On its side, the ECB has launched a bank refinancing plan, aimed at refinancing companies’ debt, particularly targeted at SMEs, on a large scale, and at a rate of -0.75%, which is nothing less than a massive subsidy to companies in the Eurozone, via the banks that finance them. It also increased the size of its asset purchase programme, aimed at both liquidity and debt relief. As with the Fed, liquidity is at the heart of the ECB's concerns, which made clear that it would guarantee it "whatever the costs are". It is central banks’ most important duty in crisis situations. The financial crisis that broke out after the Lehman bankruptcy was, at its outset, an acute liquidity crisis, the very first signs of which had appeared a year earlier.

Asked about yield spreads between Italian and German sovereign bonds, President Lagarde had an unfortunate, though technically correct, word to say that it was not the ECB's task to reduce spreads to zero. In doing so, it seems that she did not fully realise that she was addressing the financial markets, which temporarily concluded that the ECB would not come to Italy's rescue, an erroneous interpretation that was quickly corrected by Philip Lane, Chief Economist of the ECB. On March 18, the ECB went a big step further, by announcing a much larger ‘Pandemic Emergency Purchase Program’ worth €750bn aimed at both sovereign and corporate bonds. Doing so, the ECB met the challenge set by the Fed, which is good policy, but in substance, it would be unfair to overwhelm Ms. Lagarde, who climbed up very quickly this peculiar crisis learning curve. Besides, the Covid-19 epidemic shock is a massive supply shock that affects all Eurozone countries, and it is indeed up to member States to organise their own solidarity, first by authorising increases in budget deficits and then by mobilising resources to help those most affected, starting with Italy.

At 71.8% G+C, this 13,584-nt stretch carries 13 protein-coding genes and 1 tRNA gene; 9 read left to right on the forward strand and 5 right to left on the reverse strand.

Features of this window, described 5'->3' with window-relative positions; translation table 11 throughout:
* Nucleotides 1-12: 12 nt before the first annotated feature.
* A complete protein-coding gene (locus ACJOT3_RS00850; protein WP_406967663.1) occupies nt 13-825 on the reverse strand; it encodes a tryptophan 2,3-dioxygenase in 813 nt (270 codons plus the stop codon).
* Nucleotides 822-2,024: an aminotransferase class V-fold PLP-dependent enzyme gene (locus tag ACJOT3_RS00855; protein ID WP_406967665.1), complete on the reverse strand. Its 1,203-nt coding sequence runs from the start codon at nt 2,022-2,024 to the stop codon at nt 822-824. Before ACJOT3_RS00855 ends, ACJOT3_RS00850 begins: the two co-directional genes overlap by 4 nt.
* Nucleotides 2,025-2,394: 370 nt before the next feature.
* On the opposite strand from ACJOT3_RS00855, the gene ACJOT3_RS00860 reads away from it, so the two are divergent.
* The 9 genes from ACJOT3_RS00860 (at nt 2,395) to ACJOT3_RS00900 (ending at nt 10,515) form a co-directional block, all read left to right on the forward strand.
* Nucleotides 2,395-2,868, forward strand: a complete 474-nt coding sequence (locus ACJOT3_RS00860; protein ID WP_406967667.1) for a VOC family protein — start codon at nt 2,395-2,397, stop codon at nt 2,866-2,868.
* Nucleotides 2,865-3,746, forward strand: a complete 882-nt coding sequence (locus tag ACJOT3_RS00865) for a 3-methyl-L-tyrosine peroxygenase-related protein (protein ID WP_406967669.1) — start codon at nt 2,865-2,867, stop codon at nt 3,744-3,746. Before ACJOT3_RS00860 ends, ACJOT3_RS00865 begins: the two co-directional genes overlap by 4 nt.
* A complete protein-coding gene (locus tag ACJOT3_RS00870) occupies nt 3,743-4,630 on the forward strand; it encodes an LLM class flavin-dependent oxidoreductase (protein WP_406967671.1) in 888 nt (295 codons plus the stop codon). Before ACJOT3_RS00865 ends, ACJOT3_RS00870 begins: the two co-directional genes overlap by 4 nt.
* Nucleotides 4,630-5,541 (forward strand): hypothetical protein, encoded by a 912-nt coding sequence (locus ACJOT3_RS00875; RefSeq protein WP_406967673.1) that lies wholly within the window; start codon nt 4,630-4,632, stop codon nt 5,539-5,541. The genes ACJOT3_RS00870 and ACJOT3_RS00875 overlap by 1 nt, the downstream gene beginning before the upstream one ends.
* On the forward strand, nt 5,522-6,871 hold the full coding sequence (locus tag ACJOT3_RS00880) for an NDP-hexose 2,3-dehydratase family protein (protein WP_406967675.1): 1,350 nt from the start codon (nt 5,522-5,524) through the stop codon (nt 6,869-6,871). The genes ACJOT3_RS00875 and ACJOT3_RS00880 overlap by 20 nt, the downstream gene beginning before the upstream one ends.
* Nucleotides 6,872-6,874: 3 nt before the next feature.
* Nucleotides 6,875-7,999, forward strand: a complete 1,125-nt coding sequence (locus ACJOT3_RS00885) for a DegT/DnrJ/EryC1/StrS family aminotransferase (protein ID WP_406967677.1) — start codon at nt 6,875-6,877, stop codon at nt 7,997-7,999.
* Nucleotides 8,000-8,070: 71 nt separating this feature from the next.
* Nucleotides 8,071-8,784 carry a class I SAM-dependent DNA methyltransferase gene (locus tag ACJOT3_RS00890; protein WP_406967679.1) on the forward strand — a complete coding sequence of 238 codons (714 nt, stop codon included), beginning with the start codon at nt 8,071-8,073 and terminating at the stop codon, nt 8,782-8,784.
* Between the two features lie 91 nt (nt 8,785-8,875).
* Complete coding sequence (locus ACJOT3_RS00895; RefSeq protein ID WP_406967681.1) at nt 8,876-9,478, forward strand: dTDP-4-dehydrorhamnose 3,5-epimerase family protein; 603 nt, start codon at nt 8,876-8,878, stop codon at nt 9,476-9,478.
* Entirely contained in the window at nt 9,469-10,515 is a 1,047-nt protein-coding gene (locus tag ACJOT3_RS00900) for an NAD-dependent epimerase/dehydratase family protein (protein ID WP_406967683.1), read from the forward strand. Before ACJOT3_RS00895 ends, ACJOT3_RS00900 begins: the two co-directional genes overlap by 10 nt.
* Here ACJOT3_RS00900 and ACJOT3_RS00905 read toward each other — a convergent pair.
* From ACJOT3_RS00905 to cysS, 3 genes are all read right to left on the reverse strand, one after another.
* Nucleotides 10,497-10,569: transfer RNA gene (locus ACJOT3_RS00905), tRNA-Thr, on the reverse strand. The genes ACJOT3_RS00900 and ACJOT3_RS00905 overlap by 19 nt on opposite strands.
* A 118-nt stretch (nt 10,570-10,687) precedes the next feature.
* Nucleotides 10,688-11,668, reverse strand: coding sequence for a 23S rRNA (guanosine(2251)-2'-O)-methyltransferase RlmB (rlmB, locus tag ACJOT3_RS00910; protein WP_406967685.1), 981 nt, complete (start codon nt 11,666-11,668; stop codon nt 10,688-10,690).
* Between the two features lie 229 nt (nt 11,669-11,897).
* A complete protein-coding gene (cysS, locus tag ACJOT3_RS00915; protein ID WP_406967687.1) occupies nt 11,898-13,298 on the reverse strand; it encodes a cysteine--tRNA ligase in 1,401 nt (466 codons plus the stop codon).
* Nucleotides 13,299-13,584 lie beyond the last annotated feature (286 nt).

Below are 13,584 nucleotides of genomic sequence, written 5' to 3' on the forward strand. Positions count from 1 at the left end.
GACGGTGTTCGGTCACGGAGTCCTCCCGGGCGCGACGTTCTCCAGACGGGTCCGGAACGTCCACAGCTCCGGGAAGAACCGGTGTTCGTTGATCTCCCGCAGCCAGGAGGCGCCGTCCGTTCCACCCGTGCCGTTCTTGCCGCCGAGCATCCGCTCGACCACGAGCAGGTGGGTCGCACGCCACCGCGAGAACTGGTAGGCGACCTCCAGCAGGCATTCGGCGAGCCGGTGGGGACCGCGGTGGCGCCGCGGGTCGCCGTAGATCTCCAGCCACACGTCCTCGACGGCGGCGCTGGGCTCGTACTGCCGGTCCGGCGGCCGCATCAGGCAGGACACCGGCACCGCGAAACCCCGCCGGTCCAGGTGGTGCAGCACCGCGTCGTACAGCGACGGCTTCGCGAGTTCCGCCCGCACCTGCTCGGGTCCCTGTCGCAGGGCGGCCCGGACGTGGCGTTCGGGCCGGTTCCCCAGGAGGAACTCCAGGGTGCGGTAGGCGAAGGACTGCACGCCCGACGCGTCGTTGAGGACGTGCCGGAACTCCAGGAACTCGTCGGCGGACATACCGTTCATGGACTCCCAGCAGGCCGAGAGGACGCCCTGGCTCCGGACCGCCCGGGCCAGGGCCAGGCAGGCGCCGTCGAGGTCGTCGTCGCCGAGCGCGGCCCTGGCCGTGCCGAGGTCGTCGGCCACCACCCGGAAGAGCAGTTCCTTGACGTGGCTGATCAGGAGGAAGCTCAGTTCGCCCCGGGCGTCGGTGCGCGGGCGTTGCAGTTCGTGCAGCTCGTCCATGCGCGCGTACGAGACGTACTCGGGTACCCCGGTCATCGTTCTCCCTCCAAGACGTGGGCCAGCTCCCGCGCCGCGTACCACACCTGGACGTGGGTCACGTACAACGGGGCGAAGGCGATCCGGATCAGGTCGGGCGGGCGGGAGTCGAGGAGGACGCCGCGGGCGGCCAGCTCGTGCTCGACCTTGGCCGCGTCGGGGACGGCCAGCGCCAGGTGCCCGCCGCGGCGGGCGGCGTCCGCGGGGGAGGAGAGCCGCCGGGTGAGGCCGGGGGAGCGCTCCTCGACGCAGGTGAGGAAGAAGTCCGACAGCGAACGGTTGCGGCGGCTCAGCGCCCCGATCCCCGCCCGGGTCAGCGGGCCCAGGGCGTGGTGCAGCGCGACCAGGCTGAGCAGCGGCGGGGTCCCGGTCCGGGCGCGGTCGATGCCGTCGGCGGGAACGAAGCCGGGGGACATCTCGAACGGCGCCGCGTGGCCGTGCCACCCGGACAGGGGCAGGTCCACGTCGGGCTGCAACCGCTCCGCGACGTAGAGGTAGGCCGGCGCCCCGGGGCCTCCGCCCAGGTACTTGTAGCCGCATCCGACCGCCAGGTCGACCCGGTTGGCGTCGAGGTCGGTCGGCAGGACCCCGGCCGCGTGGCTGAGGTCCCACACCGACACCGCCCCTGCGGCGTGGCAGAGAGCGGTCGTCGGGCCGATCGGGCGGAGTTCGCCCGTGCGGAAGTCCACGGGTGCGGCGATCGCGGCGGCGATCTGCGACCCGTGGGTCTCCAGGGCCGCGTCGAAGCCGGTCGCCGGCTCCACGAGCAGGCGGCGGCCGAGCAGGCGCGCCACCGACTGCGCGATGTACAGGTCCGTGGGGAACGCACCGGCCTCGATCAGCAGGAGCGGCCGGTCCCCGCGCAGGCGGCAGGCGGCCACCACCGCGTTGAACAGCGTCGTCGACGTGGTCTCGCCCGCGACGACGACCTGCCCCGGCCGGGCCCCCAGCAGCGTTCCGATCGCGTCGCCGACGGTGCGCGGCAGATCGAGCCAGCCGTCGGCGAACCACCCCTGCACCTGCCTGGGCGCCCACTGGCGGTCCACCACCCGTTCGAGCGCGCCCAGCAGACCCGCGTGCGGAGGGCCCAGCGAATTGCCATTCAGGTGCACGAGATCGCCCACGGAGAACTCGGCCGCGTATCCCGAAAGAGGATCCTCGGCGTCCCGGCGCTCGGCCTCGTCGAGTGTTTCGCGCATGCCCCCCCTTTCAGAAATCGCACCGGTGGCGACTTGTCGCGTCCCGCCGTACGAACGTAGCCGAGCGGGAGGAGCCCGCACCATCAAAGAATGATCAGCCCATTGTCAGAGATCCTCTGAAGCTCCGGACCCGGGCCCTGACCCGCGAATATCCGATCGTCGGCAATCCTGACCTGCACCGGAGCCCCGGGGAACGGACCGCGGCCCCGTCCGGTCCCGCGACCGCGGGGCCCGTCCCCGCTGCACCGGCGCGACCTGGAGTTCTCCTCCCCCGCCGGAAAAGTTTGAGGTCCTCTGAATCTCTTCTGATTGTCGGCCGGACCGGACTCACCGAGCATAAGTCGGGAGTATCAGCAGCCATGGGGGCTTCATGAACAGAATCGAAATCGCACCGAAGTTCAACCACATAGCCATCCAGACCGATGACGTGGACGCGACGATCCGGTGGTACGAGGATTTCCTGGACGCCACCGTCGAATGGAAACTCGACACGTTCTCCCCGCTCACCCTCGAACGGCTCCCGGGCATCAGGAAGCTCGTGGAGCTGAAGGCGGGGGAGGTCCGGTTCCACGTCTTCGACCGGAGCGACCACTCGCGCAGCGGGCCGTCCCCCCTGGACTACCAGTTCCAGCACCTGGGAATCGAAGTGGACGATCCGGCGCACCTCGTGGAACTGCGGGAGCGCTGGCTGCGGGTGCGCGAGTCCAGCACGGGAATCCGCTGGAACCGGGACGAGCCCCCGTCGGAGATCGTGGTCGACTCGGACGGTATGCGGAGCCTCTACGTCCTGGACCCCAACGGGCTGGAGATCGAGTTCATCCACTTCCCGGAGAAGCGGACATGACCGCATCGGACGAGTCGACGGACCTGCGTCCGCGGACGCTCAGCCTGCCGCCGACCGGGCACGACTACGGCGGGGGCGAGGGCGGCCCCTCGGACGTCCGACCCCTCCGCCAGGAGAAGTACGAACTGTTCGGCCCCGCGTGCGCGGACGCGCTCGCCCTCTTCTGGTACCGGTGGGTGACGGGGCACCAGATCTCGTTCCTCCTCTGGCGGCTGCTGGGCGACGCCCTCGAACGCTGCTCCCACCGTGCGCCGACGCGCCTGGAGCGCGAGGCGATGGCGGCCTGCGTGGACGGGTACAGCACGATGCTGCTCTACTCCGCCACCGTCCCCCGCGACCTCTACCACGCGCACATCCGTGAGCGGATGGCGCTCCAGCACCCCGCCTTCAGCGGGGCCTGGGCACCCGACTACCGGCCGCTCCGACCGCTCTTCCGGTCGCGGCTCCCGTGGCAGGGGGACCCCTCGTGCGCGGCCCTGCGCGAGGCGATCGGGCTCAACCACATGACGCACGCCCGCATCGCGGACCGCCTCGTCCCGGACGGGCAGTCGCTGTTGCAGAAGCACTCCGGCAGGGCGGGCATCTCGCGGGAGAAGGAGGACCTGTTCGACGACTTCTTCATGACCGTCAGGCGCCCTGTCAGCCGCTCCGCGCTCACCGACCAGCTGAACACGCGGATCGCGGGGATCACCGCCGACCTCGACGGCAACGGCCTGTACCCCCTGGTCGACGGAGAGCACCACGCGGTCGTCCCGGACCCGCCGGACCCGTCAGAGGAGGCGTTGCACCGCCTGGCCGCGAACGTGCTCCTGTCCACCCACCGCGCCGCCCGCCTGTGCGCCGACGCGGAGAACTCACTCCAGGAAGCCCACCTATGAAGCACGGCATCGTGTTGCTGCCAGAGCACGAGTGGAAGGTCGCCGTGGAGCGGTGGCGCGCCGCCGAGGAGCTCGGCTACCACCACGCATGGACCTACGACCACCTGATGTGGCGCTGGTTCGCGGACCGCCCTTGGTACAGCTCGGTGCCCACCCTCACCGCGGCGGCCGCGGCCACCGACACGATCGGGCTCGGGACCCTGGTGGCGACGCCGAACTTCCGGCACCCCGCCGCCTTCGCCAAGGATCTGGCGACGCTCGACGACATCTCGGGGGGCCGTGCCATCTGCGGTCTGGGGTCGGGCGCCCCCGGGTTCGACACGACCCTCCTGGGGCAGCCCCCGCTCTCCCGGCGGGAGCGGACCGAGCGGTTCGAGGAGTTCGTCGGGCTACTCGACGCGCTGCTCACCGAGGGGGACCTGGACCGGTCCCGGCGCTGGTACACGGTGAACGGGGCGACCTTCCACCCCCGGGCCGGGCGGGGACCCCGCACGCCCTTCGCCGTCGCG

The Covid-19 epidemic shock is a massive supply shock that affects all Eurozone countries, and it is indeed up to member States to organise their own solidarity,

The fact that the German Chancellor has shown herself open to the joint issue of bonds to finance emergency measures, according to some sources, shows that solutions are indeed to be sought at the level of member States, rather than the ECB.

To sum up, it seems to me that the central banks’ reactions are more or less living up to what is at stake. I doubt that the same could be said of all public authorities’ health policies.

Are we soon going to see the bottom of the descent into the underworld of the financial markets?

Clever fellow who can answer that question with confidence. The U.S. stock market, as measured by the S&P 500 Index, has experienced five successive declines and such extreme volatility that it has made it impossible for investors to position themselves. Even the best algorithmic funds, which had done well in 2000 or 2008, have lost value. It seems to me that markets are still unconvinced that governments’ strategies, especially that of the U.S. administration, are up to the task. If the crisis was to both deepen and last, a large number of companies would disappear, and profits of "survivors" would take a long time to offset losses. If, on the other hand, the authorities were able to convince of their credibility in aiming to "flatten the curve" of new Covid-19 cases, markets would once again look to the future and growth prospects. I will not venture to predict when this turnaround will occur, but I am convinced that current valuations present investment opportunities.

 

Copyright : FRANCOIS GUILLOT / AFP